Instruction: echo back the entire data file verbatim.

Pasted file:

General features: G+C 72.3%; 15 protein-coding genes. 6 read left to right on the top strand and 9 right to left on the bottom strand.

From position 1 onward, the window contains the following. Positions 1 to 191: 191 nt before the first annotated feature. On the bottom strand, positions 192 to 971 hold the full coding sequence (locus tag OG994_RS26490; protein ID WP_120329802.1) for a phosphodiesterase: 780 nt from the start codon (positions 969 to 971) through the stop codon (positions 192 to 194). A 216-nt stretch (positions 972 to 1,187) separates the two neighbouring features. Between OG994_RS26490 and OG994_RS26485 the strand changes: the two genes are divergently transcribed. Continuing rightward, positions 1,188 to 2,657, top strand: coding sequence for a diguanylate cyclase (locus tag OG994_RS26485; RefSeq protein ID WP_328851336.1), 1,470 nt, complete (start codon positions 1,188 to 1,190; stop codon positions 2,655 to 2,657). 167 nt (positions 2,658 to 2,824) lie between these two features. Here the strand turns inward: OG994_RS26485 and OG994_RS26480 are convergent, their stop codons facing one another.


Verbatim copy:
General features: G+C 72.3%; 15 protein-coding genes. 6 read left to right on the top strand and 9 right to left on the bottom strand.

From position 1 onward, the window contains the following. Positions 1 to 191: 191 nt before the first annotated feature. On the bottom strand, positions 192 to 971 hold the full coding sequence (locus tag OG994_RS26490; protein ID WP_120329802.1) for a phosphodiesterase: 780 nt from the start codon (positions 969 to 971) through the stop codon (positions 192 to 194). A 216-nt stretch (positions 972 to 1,187) separates the two neighbouring features. Between OG994_RS26490 and OG994_RS26485 the strand changes: the two genes are divergently transcribed. Continuing rightward, positions 1,188 to 2,657, top strand: coding sequence for a diguanylate cyclase (locus tag OG994_RS26485; RefSeq protein ID WP_328851336.1), 1,470 nt, complete (start codon positions 1,188 to 1,190; stop codon positions 2,655 to 2,657). 167 nt (positions 2,658 to 2,824) lie between these two features. Here the strand turns inward: OG994_RS26485 and OG994_RS26480 are convergent, their stop codons facing one another.